Such a social day, yesterday. After our usual beach walk and strenuous afternoon of watching the orioles sipping at our makeshift bird feeder (half an orange), we cycled over to Ian’s for 4 o’clock tea. Ian had got out his Ivan Rebruff CDs to play for me. We all drank tea and chatted, and then he brought out some books about English villages,
We had a throw-together dinner, entertained by some pretty loud music coming over the fence, then I decided I would head to the beach for a few minutes.
When I got as far as Alfredo’s place, there was a man sitting in the big outdoor salon, reading a book and drinking a beer. He turned out to be a local dentist named Luis, a friend of Alfredo’s. On his invitation, I sat down and we started to talk. We talked for about an hour, which is pretty remarkable in that Luis seems to know about three words of English. We talked about the beauty of the sound that the sea makes, about how lovely Alfredo’s park is, about the group next door. The government, it seems, carts people in from all over
All the while, Luis’s cell phone kept ringing. He kept taking it out and fiddling with it, putting it back in his pocket without actually answering it. He seemed to be trying to explain to me that the people calling didn’t want to talk to him at all, that they were looking for other people that live at his house. Or else he was telling me that it was some woman calling him, and that he didn’t want to talk to her because she had been ignoring him and he was annoyed with her. Or both. Whatever he was saying, I was only catching bits of it. I told him that his cell phone was just like mine, and he got all excited. Would I show him? Unsure what he wanted, I showed him how to check his messages. “No! No messages!” I scrolled to the call records. “ No! No records!” He was the picture of frustration. Finally, “How do I make it stop?” Aha! So I showed him how to turn his phone off and how to turn it back on again. That led to another conversation about the fact that he hadn’t seen a television until he was thirty, that this new technology was more than he could cope with, that he didn’t know how these young people figured it all out so easily.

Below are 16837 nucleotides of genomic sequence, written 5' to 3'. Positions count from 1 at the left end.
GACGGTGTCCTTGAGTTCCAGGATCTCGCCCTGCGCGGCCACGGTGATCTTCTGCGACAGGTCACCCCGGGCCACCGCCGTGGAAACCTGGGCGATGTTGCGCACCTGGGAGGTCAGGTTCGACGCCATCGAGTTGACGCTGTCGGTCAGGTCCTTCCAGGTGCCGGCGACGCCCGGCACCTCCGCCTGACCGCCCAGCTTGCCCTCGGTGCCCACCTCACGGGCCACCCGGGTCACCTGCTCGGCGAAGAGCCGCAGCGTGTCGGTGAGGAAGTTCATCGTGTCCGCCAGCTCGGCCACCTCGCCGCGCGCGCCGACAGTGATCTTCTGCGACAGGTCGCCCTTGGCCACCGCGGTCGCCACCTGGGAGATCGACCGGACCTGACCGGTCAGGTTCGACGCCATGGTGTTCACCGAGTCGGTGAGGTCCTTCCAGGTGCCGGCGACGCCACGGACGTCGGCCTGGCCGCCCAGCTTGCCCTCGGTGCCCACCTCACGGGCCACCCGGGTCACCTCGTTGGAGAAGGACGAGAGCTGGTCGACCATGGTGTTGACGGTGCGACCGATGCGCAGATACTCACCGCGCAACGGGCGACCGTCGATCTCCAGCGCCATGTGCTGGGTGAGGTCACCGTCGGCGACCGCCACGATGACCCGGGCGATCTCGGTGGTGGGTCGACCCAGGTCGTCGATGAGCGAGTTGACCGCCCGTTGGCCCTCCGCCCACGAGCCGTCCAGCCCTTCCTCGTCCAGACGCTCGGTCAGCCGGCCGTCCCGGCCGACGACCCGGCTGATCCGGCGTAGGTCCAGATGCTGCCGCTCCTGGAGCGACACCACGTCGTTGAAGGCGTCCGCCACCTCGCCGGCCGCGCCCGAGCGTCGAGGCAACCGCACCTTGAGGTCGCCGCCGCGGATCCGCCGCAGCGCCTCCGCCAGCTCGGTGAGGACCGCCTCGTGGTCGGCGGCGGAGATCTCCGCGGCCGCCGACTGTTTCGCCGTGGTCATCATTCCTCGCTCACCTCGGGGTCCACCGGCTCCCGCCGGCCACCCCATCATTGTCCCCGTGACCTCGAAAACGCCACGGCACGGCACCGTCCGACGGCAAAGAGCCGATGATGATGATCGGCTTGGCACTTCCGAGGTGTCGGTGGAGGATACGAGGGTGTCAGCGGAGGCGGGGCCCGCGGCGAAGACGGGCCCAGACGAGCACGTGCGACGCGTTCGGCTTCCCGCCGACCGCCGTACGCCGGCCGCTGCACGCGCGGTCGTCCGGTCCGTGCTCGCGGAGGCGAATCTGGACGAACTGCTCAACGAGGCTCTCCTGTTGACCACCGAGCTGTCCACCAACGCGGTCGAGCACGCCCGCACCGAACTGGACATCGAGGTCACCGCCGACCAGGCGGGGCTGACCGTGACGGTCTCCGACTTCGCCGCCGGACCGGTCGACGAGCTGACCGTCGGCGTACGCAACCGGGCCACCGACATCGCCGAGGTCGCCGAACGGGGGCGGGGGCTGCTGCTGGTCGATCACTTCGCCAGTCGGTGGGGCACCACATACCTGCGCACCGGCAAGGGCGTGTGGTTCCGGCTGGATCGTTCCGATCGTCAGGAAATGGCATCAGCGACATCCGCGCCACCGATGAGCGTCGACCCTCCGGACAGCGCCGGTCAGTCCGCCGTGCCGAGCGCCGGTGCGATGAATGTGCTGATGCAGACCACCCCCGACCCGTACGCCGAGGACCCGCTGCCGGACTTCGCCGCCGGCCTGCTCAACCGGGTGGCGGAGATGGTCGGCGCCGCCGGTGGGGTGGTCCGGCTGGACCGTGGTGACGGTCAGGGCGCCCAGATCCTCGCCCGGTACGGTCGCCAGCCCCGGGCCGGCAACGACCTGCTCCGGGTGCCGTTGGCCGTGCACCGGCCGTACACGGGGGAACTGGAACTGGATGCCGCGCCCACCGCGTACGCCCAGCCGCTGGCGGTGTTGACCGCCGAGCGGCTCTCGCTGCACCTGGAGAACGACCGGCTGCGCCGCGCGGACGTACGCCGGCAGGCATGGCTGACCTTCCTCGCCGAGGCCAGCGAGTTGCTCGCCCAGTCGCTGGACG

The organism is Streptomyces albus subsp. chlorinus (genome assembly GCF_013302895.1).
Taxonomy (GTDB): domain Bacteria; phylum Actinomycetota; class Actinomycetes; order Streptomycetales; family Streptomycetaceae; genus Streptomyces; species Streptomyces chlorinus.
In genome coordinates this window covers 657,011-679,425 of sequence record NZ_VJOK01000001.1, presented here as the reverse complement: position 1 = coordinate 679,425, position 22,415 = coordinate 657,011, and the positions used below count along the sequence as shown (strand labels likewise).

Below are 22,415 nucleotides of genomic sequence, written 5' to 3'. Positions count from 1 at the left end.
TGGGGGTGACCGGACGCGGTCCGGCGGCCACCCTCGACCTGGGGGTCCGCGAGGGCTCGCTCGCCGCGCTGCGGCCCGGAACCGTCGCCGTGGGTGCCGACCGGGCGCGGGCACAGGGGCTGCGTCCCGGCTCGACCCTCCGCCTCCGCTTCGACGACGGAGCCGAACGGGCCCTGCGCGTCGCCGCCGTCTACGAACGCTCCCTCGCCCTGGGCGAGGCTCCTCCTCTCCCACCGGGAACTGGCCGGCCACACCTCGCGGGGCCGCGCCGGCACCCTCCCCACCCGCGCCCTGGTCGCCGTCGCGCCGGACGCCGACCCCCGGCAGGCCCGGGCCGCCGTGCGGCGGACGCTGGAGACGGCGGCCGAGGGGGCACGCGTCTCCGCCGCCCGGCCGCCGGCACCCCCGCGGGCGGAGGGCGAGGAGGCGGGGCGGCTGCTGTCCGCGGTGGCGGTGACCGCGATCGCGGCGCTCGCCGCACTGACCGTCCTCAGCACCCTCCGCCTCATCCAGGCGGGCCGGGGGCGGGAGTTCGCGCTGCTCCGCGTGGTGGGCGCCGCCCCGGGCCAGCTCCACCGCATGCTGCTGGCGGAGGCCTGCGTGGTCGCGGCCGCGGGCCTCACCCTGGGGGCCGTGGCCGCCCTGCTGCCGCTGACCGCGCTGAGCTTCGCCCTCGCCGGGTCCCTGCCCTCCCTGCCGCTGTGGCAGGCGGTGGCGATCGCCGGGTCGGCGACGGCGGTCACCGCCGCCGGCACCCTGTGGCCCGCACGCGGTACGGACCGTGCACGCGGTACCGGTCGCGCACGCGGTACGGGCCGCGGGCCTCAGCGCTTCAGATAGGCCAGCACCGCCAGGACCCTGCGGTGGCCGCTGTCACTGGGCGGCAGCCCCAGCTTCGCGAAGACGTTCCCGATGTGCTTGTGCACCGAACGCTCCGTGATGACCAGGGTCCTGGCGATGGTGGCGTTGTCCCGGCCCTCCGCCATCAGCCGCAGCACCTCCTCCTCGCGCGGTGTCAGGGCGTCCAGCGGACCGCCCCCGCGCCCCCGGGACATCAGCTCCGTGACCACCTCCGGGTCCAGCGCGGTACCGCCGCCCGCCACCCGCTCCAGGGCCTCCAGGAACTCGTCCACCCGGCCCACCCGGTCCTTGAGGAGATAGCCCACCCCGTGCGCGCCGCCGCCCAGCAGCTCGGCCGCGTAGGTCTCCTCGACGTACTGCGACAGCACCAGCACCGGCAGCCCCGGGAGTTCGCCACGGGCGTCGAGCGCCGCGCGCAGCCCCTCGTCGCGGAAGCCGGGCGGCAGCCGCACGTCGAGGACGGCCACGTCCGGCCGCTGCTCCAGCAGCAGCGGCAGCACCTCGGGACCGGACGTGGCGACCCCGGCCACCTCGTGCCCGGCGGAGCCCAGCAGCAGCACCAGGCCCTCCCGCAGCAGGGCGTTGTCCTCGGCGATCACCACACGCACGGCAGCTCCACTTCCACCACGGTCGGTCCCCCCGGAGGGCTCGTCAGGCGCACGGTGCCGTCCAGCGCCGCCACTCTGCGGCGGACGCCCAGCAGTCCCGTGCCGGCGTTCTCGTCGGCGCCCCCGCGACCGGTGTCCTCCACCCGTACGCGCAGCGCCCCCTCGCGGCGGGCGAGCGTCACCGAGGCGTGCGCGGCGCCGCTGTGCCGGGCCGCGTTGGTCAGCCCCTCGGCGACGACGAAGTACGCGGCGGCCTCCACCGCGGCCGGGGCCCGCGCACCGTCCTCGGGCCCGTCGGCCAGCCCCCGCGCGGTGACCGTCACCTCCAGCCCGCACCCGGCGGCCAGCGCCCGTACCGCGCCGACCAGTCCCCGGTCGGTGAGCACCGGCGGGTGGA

Now you may get the idea from all this that the conversation was flowing fairly smoothly, a gracious exchange between strangers, a few rough spots where language got in the way, but no. The fact is, Luis was doing most of the talking, and I was struggling mightily to understand him, but most of what he said went past me like verbal gunfire. I hadn’t a clue. Periodically I would interrupt him in order to explain that. You must keep in mind, I said in my halting Spanish, that I’m only catching about one word in six. He would slap his forehead, roll his eyes, cross his hands over his heart, throw his arms out in an expansive gesture, and Zoom! Off he would go on another tangent, looking at me as if, all evidence to the contrary, I understood what he was saying. At one point I thought he said that his father died a year ago, but when I asked if that was it, he started to laugh and said, no, he died fifty-two years ago. Ah. He died when Luis was a year old.
At the end of an hour, I excused myself and walked wearily home. I must say, the visit was fun, but it was also chastening. I’m thinking of enrolling in a Mexican kindergarten, to learn the language from the ground up.Oh my goodness. While I was reading through my post I heard a loud skittering sound from the tree a few feet to my left. I looked over, and there was Pete, the Really Big Iguana whose photograph I posted yesterday. He had slid down the trunk of the tree and was sitting on a low branch, huffing and puffing and shaking his bright orange wattle. I think he had lost his footing. He's gone back up to the top of the tree now.